In the 55 years since this iconic speech, what has changed?
55 years ago Chief Dan George gave the iconic ‘Lament for Confederation’ speech during Canada’s centennial. For Indigenous Canadians, this speech carries a great level of significance due to it being one of the first of its kind. Since ‘The Lament for Confederation’ reached a broad audience, Chief Dan George was one of the first Indigenous peoples to speak to mainstream society about the Indigenous perspective on confederation. However, the importance of this speech has been buried in the sediment that is Canadian politics over the last half of a century. But the relevancy of this speech has never faltered.
Although progress has been made in the last 55 years, it is important to note that there is still a long road ahead to achieve a sense of justice and equity in upholding Aboriginal title. There is still more to improve in order to become the nation Chief Dan George envisioned by 2067. While the sense of progress is important to celebrate, it is also equally as important to know what lies ahead.
As we navigate into the 155th year of confederation for Canada, we must be aware of what long-standing issues still persist to this day.
Indigenous rights to food sovereignty
Chief Dan George said it best himself in his speech: “Those waters said ‘come and eat of my abundance.’” This philosophy included all traditional foods that ensured Indigenous peoples had food sovereignty and food security to sustain their nations.
But in 2021, the understanding of food sovereignty is a largely contested issue within the settler colonial state. For example, the Mi’kmaq in Nova Scotia faced violence when they tried to open an Indigenous-owned fishery. In 2020, the Sipekne’katik First Nation found themselves subjected to lobster disputes that lead to physical assault, arson of property, and theft. These contentions hindered their Section 35 and treaty rights. This also stalled their right to self-governance and economic independence as Mi’kmaq fishers.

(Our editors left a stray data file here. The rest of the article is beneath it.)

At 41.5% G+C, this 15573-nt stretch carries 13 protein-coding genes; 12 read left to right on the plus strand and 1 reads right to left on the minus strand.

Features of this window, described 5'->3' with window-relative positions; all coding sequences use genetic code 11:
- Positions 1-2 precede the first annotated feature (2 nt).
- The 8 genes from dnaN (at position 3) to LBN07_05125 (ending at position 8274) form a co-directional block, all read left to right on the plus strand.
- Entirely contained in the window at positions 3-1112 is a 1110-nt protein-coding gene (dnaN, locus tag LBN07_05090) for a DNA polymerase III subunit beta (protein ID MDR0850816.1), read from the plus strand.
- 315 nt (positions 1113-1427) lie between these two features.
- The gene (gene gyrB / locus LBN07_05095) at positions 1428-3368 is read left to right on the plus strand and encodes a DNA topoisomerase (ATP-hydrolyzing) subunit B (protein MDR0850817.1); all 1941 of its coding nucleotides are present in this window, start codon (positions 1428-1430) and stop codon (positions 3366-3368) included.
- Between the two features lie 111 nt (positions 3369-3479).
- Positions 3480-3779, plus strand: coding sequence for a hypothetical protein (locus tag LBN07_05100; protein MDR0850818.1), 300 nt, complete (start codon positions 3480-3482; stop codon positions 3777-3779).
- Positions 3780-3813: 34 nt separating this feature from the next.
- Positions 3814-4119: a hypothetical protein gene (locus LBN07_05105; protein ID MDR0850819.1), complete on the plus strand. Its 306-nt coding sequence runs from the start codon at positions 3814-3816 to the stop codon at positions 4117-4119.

Risk of empty oceans
In the Netflix documentary Seaspiracy, director Ali Tabrizi discusses the possible effects of poor ocean resource management: an empty ocean. The poor management has been especially felt by coastal Indigenous communities as these communities have depended on the ocean for their survival and wellbeing since time immemorial.
Chief Dan George saw this issue coming too. In the ‘Lament for Confederation’, he explains, “But in the long hundred years since the white man came, I have seen [my] freedom disappear just like the salmon as they go mysteriously out to sea.”
So how long do we have to fix this? While that is a great question, it can defer the sense of urgency for many who do not and have not directly depended on the ocean’s resources. The realistic answer is that we should be fixing it now. However, according to Seaspiracy’s website which uses information from a 2020 report from the Food and Agriculture Organization of the United Nations, “93.8% of fish stocks are either biologically unsustainable or at their maximum level of exploitation.” The documentary predicts that we can expect empty oceans by 2048.